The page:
Heather Widdows

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This paper suggests the adoption of a 'capability approach' to key concepts in healthcare. Recent developments in theoretical approaches to concepts such as 'health' and 'disease' are discussed, and a trend identified of thinking of health as a matter of having the capability to cope with life's demands. This approach is contrasted with the WHO definition(More)
This paper examines the consistency of parent selection procedures, focusing on adoption and embryo donation. It outlines the current methods of selection and their disparities, and considers reasons for these disparities; namely, the intentionality of the parents, the gestational experience, and the technological imperative. This discussion is followed by(More)
This paper will consider the right not to know in the context of psychiatric disorders. It will outline the arguments for and against acquiring knowledge about the results of genetic testing for conditions such as breast cancer and Huntington's disease, and examine whether similar considerations apply to disclosing to clients the results of genetic testing(More)
This paper considers the possibility and desirability of global ethics in light of the claim that 'global ethics' in any form is not global, but simply the imposition of one form of local ethics--Western ethics--and, as such, a form of moral neo-colonialism. The claim that any form of global ethics is moral neo-colonialism is outlined using the work of a(More)
This paper addresses the impact of genetic advances and understandings on our concept of the self and the individual. In particular it focuses on conceptions of the 'autonomous individual' in the post-Enlightenment tradition and in bioethics. It considers the ascendancy of the autonomous individual as the model of the self and describes the erosion of(More)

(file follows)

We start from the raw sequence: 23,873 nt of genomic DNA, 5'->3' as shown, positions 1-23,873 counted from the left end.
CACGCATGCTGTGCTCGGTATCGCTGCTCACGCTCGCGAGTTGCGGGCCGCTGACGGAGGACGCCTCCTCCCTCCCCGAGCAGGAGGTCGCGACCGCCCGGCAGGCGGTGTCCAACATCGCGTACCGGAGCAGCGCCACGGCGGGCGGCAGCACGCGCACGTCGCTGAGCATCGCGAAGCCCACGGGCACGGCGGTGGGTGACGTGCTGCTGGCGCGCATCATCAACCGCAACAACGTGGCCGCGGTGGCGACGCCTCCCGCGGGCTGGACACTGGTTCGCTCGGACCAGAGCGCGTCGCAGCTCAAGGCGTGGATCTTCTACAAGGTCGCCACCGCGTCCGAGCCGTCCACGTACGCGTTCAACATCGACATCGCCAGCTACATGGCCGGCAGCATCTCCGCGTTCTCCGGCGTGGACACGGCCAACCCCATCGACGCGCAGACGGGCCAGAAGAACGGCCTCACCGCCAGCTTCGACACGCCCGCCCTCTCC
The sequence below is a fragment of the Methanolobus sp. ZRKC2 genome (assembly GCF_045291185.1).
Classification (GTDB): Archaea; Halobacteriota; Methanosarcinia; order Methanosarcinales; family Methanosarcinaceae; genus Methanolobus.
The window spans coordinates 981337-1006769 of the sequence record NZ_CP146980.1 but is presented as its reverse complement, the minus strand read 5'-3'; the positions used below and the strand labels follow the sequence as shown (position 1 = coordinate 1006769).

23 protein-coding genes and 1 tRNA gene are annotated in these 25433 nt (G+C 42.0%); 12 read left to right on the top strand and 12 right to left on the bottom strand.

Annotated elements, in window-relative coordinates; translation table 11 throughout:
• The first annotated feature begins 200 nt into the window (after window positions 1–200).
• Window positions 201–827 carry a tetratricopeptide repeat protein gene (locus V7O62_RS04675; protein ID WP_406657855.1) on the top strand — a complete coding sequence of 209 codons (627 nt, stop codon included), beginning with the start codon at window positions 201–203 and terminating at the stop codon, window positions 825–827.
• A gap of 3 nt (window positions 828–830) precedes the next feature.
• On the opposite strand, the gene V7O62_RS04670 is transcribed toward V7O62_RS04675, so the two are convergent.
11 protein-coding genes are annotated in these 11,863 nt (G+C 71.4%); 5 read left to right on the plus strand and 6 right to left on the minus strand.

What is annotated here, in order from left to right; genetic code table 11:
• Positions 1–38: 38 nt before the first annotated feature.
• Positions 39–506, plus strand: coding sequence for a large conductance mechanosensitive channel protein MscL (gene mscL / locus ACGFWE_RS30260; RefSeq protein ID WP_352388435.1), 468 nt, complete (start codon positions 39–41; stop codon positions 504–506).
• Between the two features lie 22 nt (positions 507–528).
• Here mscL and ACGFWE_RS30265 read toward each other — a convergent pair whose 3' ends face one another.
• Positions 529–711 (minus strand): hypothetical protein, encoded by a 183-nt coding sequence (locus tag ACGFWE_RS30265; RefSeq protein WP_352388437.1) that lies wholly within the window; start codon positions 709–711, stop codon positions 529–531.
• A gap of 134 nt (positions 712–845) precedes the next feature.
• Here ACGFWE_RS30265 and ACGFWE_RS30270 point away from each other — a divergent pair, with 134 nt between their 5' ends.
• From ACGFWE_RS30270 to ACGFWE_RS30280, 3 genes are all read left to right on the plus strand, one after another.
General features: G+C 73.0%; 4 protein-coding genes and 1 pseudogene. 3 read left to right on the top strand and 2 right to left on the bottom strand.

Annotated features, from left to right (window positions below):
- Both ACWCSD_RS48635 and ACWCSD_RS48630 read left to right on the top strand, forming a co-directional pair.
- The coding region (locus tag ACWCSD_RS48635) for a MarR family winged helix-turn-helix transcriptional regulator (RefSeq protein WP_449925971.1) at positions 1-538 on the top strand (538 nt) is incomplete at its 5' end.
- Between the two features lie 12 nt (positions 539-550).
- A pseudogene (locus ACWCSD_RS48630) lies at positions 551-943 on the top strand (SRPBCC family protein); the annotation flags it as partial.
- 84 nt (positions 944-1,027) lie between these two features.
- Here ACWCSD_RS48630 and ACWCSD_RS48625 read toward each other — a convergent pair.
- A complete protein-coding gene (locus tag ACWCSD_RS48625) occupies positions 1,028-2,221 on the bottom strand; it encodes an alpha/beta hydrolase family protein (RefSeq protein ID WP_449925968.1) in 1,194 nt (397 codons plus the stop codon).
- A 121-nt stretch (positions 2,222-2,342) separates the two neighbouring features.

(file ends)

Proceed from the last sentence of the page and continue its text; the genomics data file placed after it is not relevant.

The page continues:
In a recent case in the UK, six men stored their sperm before undergoing chemotherapy treatment for cancer in case they proved to be infertile after the treatment. The sperm was not properly stored and as a result was inadvertently destroyed. The men sued the NHS Trust that stored the sperm and were in the end successful. This paper questions the basis on(More)
This paper reflects on Lawrence Gostin's Global Health Law. In so doing seeks to contribute to the debate about how global health justice is best conceived and achieved. Gostin's vision of global health is one which is communal and in which health is directly connected to other justice concerns. Hence the need for health-in-all policies, and the importance(More)
The ethics of biobanking is one of the most controversial issues in current bioethics and public health debates. For some, biobanks offer the possibility of unprecedented advances which will revolutionise research and improve the health of future generations. For others they are worrying repositories of personal information and tissue which will be used(More)